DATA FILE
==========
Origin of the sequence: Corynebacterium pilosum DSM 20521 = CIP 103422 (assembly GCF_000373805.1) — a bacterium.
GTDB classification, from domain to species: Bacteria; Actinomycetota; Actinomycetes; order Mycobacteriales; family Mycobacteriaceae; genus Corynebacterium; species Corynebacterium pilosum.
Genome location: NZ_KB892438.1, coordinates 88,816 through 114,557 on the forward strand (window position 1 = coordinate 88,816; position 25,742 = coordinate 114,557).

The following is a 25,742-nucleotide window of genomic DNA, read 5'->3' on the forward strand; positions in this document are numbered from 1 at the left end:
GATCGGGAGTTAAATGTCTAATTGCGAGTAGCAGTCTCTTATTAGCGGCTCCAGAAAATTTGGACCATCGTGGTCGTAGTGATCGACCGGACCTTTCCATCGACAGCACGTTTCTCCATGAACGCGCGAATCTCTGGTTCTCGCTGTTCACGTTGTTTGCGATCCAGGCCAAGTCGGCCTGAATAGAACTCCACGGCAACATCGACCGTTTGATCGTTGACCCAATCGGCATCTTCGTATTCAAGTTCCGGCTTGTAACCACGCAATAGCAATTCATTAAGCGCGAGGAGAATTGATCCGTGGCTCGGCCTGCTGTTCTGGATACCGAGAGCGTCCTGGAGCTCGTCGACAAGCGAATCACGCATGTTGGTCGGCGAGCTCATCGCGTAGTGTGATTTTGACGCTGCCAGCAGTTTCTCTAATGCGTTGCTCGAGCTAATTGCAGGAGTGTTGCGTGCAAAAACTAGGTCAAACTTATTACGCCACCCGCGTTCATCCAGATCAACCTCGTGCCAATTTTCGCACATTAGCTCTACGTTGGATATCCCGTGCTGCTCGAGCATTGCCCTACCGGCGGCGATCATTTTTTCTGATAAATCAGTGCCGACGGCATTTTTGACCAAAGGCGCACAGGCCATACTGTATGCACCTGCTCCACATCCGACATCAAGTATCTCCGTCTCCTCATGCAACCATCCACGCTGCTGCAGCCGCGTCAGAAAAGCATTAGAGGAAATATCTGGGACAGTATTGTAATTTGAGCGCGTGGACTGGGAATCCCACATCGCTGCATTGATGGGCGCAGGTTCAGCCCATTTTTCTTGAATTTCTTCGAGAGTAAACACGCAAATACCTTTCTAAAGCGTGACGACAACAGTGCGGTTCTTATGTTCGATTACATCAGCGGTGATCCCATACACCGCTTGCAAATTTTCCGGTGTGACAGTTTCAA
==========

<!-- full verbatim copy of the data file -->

Origin of the sequence: Corynebacterium pilosum DSM 20521 = CIP 103422 (assembly GCF_000373805.1) — a bacterium.
GTDB classification, from domain to species: Bacteria; Actinomycetota; Actinomycetes; order Mycobacteriales; family Mycobacteriaceae; genus Corynebacterium; species Corynebacterium pilosum.
Genome location: NZ_KB892438.1, coordinates 88,816 through 114,557 on the forward strand (window position 1 = coordinate 88,816; position 25,742 = coordinate 114,557).

The following is a 25,742-nucleotide window of genomic DNA, read 5'->3' on the forward strand; positions in this document are numbered from 1 at the left end:
GATCGGGAGTTAAATGTCTAATTGCGAGTAGCAGTCTCTTATTAGCGGCTCCAGAAAATTTGGACCATCGTGGTCGTAGTGATCGACCGGACCTTTCCATCGACAGCACGTTTCTCCATGAACGCGCGAATCTCTGGTTCTCGCTGTTCACGTTGTTTGCGATCCAGGCCAAGTCGGCCTGAATAGAACTCCACGGCAACATCGACCGTTTGATCGTTGACCCAATCGGCATCTTCGTATTCAAGTTCCGGCTTGTAACCACGCAATAGCAATTCATTAAGCGCGAGGAGAATTGATCCGTGGCTCGGCCTGCTGTTCTGGATACCGAGAGCGTCCTGGAGCTCGTCGACAAGCGAATCACGCATGTTGGTCGGCGAGCTCATCGCGTAGTGTGATTTTGACGCTGCCAGCAGTTTCTCTAATGCGTTGCTCGAGCTAATTGCAGGAGTGTTGCGTGCAAAAACTAGGTCAAACTTATTACGCCACCCGCGTTCATCCAGATCAACCTCGTGCCAATTTTCGCACATTAGCTCTACGTTGGATATCCCGTGCTGCTCGAGCATTGCCCTACCGGCGGCGATCATTTTTTCTGATAAATCAGTGCCGACGGCATTTTTGACCAAAGGCGCACAGGCCATACTGTATGCACCTGCTCCACATCCGACATCAAGTATCTCCGTCTCCTCATGCAACCATCCACGCTGCTGCAGCCGCGTCAGAAAAGCATTAGAGGAAATATCTGGGACAGTATTGTAATTTGAGCGCGTGGACTGGGAATCCCACATCGCTGCATTGATGGGCGCAGGTTCAGCCCATTTTTCTTGAATTTCTTCGAGAGTAAACACGCAAATACCTTTCTAAAGCGTGACGACAACAGTGCGGTTCTTATGTTCGATTACATCAGCGGTGATCCCATACACCGCTTGCAAATTTTCCGGTGTGACAGTTTCAA